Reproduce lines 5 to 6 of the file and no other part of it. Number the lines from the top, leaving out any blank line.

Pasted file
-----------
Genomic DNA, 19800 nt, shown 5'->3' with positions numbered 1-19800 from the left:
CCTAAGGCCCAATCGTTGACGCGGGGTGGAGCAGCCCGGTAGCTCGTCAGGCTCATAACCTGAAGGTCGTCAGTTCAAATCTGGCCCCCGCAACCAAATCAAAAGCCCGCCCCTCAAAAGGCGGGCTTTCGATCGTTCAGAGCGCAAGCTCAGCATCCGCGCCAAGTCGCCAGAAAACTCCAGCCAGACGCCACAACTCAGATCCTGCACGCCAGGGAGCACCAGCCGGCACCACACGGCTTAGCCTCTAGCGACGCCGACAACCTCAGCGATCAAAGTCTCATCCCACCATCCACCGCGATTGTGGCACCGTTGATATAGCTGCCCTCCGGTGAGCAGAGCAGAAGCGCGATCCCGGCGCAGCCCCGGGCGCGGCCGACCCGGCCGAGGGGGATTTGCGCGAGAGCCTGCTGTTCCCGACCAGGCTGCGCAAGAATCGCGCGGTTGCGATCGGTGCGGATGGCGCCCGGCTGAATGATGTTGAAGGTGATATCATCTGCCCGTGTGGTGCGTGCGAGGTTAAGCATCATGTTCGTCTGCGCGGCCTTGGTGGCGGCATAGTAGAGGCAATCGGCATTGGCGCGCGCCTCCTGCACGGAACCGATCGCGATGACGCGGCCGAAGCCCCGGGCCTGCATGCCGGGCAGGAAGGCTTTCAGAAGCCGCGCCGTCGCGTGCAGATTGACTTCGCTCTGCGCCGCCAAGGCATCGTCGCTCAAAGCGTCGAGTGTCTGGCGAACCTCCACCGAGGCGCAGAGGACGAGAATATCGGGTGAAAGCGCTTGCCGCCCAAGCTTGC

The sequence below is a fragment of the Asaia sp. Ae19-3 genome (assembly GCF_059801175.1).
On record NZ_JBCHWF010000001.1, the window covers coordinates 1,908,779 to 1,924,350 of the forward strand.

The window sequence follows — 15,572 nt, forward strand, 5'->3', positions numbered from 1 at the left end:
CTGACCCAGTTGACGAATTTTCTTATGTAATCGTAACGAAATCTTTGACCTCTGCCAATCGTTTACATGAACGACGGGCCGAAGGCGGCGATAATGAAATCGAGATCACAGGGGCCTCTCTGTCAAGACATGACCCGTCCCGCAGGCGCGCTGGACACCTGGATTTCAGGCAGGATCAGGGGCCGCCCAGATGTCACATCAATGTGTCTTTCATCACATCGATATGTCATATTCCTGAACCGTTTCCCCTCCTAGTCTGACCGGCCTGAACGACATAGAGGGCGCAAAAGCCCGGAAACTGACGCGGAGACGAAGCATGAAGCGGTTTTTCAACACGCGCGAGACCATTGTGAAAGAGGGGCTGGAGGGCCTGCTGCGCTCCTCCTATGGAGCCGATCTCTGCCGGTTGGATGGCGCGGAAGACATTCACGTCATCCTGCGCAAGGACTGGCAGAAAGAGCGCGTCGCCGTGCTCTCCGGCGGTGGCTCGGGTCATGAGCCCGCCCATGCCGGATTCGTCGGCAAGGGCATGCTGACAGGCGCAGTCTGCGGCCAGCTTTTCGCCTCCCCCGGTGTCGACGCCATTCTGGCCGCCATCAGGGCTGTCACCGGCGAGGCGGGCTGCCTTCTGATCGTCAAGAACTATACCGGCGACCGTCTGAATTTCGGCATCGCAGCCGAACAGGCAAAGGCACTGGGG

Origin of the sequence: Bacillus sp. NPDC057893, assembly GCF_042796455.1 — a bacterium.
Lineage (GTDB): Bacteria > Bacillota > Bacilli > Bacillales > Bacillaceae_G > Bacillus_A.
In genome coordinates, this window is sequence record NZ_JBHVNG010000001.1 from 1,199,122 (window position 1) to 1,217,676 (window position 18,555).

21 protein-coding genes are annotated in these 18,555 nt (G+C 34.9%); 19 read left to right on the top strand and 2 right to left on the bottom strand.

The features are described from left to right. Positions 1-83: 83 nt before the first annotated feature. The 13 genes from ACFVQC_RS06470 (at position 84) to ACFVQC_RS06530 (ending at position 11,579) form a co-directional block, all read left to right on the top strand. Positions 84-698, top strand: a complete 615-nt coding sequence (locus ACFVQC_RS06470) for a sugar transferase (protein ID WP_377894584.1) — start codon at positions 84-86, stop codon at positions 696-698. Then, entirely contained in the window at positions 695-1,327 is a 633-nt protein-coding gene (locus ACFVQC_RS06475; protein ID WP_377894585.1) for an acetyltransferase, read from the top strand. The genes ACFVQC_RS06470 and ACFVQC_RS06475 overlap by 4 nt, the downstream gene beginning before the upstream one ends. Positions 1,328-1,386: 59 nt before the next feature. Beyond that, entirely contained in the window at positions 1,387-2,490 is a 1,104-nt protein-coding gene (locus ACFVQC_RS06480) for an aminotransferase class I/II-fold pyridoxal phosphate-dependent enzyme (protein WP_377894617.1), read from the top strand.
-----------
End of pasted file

The window sequence follows — 15,572 nt, forward strand, 5'->3', positions numbered from 1 at the left end:
CTGACCCAGTTGACGAATTTTCTTATGTAATCGTAACGAAATCTTTGACCTCTGCCAATCGTTTACATGAACGACGGGCCGAAGGCGGCGATAATGAAATCGAGATCACAGGGGCCTCTCTGTCAAGACATGACCCGTCCCGCAGGCGCGCTGGACACCTGGATTTCAGGCAGGATCAGGGGCCGCCCAGATGTCACATCAATGTGTCTTTCATCACATCGATATGTCATATTCCTGAACCGTTTCCCCTCCTAGTCTGACCGGCCTGAACGACATAGAGGGCGCAAAAGCCCGGAAACTGACGCGGAGACGAAGCATGAAGCGGTTTTTCAACACGCGCGAGACCATTGTGAAAGAGGGGCTGGAGGGCCTGCTGCGCTCCTCCTATGGAGCCGATCTCTGCCGGTTGGATGGCGCGGAAGACATTCACGTCATCCTGCGCAAGGACTGGCAGAAAGAGCGCGTCGCCGTGCTCTCCGGCGGTGGCTCGGGTCATGAGCCCGCCCATGCCGGATTCGTCGGCAAGGGCATGCTGACAGGCGCAGTCTGCGGCCAGCTTTTCGCCTCCCCCGGTGTCGACGCCATTCTGGCCGCCATCAGGGCTGTCACCGGCGAGGCGGGCTGCCTTCTGATCGTCAAGAACTATACCGGCGACCGTCTGAATTTCGGCATCGCAGCCGAACAGGCAAAGGCACTGGGG